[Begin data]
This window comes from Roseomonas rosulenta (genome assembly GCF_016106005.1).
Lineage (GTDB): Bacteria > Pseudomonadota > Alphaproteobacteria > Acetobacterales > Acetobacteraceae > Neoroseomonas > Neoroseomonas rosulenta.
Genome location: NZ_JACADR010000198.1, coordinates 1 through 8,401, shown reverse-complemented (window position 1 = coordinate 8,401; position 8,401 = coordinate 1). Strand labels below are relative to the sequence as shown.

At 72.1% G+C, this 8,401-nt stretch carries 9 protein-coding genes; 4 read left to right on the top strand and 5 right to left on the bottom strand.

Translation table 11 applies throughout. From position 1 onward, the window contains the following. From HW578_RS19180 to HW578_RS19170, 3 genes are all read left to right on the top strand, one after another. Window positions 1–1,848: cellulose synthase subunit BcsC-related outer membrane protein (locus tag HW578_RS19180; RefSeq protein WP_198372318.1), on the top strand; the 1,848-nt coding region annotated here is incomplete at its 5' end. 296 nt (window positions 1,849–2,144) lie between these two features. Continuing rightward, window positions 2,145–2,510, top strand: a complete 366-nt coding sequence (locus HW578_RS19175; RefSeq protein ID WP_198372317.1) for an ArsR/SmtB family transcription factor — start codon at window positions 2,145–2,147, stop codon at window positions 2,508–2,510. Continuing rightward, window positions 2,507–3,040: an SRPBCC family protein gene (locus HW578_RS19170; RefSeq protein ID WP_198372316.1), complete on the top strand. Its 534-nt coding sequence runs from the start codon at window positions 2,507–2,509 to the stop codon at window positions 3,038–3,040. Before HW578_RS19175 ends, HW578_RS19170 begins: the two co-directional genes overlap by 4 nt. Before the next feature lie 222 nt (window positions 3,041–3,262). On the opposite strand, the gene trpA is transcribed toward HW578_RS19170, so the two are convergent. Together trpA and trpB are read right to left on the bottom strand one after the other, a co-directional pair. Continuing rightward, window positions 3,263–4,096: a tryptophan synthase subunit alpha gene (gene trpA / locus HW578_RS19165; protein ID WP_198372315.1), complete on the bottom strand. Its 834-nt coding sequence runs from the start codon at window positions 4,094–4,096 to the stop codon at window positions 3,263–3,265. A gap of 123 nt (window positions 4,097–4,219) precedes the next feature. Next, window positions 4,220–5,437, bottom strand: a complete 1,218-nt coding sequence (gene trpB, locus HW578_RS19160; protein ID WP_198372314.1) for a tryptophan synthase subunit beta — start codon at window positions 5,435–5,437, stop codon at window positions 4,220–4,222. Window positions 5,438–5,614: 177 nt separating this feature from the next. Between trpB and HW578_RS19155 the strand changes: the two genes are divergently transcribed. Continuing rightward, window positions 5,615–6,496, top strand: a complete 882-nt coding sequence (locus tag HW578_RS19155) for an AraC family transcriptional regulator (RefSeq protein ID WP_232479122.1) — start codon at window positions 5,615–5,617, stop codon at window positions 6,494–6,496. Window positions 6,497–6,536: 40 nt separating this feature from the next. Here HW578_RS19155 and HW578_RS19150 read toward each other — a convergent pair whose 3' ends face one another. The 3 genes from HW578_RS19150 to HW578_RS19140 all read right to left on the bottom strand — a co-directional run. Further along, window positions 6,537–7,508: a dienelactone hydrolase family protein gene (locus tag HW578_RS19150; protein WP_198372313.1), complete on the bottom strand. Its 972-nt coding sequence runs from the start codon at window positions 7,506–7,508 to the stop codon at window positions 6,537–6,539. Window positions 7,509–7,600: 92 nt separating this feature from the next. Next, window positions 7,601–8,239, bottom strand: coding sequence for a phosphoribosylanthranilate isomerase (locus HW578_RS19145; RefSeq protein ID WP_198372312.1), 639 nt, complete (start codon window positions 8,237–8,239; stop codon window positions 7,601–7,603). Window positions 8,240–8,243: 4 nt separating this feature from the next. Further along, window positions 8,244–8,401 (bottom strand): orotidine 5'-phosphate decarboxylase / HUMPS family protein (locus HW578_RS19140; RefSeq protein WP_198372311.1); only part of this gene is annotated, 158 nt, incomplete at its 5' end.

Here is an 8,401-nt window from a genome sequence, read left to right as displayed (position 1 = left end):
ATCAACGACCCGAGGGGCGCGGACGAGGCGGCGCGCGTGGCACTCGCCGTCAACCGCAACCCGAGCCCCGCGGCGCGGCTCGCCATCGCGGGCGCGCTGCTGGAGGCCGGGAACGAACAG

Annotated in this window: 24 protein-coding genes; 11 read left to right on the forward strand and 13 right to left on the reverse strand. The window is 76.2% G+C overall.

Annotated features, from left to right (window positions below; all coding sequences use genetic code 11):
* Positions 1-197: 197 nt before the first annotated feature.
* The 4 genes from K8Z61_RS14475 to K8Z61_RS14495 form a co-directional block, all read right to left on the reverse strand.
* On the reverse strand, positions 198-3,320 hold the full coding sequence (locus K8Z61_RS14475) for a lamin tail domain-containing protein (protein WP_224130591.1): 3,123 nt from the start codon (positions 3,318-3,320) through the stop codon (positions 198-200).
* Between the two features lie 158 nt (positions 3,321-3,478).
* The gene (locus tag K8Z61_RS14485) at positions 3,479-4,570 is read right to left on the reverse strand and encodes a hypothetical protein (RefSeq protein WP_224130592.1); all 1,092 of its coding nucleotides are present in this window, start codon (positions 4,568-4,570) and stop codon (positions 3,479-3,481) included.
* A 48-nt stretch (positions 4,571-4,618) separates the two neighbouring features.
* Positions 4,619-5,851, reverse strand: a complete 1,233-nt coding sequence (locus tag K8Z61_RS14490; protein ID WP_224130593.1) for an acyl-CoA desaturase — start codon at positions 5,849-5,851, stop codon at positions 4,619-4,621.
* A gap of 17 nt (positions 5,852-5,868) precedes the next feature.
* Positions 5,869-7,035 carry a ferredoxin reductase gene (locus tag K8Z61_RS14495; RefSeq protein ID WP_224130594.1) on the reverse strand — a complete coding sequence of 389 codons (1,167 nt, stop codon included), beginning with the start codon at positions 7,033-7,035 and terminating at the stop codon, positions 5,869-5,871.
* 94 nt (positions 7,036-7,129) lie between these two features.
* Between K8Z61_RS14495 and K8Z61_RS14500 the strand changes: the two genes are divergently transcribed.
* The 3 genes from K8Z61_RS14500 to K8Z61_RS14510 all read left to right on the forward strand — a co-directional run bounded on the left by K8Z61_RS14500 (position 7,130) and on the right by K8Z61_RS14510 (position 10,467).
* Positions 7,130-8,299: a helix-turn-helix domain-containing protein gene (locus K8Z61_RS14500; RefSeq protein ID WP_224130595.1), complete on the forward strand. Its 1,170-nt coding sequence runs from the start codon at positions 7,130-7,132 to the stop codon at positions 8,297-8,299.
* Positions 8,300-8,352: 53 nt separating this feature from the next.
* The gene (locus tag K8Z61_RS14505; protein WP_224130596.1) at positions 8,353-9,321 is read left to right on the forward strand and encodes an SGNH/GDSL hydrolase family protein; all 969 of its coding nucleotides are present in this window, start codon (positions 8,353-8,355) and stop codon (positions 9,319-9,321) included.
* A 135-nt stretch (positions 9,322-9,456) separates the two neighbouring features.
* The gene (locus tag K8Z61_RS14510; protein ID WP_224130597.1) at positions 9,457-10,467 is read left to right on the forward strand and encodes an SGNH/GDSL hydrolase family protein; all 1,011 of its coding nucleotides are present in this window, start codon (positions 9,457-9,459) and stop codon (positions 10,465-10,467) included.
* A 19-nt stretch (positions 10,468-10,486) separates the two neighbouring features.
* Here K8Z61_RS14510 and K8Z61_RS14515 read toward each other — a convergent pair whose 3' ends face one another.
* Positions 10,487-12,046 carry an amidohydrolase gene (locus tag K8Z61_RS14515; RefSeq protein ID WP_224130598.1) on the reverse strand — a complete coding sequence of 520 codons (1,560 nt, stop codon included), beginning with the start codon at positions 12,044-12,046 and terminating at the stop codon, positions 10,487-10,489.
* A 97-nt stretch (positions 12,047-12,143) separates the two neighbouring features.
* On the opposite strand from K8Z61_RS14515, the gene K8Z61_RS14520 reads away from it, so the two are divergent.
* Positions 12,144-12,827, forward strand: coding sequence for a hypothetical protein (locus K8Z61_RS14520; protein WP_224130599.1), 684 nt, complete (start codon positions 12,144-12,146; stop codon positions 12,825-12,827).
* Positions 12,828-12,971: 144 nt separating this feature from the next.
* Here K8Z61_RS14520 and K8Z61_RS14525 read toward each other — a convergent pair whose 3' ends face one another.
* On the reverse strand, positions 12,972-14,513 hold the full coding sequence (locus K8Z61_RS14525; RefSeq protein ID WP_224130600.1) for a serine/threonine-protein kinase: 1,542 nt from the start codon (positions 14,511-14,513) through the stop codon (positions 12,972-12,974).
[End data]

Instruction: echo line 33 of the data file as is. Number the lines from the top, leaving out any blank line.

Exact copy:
* Positions 12,828-12,971: 144 nt separating this feature from the next.